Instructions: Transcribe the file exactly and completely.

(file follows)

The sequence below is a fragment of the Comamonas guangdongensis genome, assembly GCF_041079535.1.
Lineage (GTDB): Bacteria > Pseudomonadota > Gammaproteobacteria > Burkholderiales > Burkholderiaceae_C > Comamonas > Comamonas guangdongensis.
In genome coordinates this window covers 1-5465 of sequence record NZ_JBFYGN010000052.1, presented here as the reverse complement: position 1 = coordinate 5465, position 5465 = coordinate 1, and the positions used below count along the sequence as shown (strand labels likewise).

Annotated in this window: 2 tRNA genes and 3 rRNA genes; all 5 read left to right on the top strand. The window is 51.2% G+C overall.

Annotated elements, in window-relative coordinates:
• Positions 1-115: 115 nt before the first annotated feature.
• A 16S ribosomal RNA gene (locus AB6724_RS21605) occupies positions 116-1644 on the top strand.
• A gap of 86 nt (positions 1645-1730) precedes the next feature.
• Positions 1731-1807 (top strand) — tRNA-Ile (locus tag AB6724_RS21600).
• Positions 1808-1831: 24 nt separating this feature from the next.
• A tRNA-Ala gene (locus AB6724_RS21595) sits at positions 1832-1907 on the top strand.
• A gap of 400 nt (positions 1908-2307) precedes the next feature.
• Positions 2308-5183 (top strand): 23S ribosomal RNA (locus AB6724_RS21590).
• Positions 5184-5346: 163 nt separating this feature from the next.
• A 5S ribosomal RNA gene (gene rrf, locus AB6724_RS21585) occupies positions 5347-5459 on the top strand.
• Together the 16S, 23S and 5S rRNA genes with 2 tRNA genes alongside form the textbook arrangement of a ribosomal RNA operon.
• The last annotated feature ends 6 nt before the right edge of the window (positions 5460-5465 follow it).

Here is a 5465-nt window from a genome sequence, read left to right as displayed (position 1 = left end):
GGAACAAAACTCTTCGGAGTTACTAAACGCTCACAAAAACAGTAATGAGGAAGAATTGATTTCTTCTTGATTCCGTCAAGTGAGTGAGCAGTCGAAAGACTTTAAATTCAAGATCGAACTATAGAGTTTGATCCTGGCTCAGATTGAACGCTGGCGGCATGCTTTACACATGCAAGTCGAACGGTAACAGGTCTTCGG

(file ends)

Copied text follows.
The sequence below is a fragment of the Comamonas guangdongensis genome, assembly GCF_041079535.1.
Lineage (GTDB): Bacteria > Pseudomonadota > Gammaproteobacteria > Burkholderiales > Burkholderiaceae_C > Comamonas > Comamonas guangdongensis.
In genome coordinates this window covers 1-5465 of sequence record NZ_JBFYGN010000052.1, presented here as the reverse complement: position 1 = coordinate 5465, position 5465 = coordinate 1, and the positions used below count along the sequence as shown (strand labels likewise).

Annotated in this window: 2 tRNA genes and 3 rRNA genes; all 5 read left to right on the top strand. The window is 51.2% G+C overall.

Annotated elements, in window-relative coordinates:
• Positions 1-115: 115 nt before the first annotated feature.
• A 16S ribosomal RNA gene (locus AB6724_RS21605) occupies positions 116-1644 on the top strand.
• A gap of 86 nt (positions 1645-1730) precedes the next feature.
• Positions 1731-1807 (top strand) — tRNA-Ile (locus tag AB6724_RS21600).
• Positions 1808-1831: 24 nt separating this feature from the next.
• A tRNA-Ala gene (locus AB6724_RS21595) sits at positions 1832-1907 on the top strand.
• A gap of 400 nt (positions 1908-2307) precedes the next feature.
• Positions 2308-5183 (top strand): 23S ribosomal RNA (locus AB6724_RS21590).
• Positions 5184-5346: 163 nt separating this feature from the next.
• A 5S ribosomal RNA gene (gene rrf, locus AB6724_RS21585) occupies positions 5347-5459 on the top strand.
• Together the 16S, 23S and 5S rRNA genes with 2 tRNA genes alongside form the textbook arrangement of a ribosomal RNA operon.
• The last annotated feature ends 6 nt before the right edge of the window (positions 5460-5465 follow it).

Here is a 5465-nt window from a genome sequence, read left to right as displayed (position 1 = left end):
GGAACAAAACTCTTCGGAGTTACTAAACGCTCACAAAAACAGTAATGAGGAAGAATTGATTTCTTCTTGATTCCGTCAAGTGAGTGAGCAGTCGAAAGACTTTAAATTCAAGATCGAACTATAGAGTTTGATCCTGGCTCAGATTGAACGCTGGCGGCATGCTTTACACATGCAAGTCGAACGGTAACAGGTCTTCGG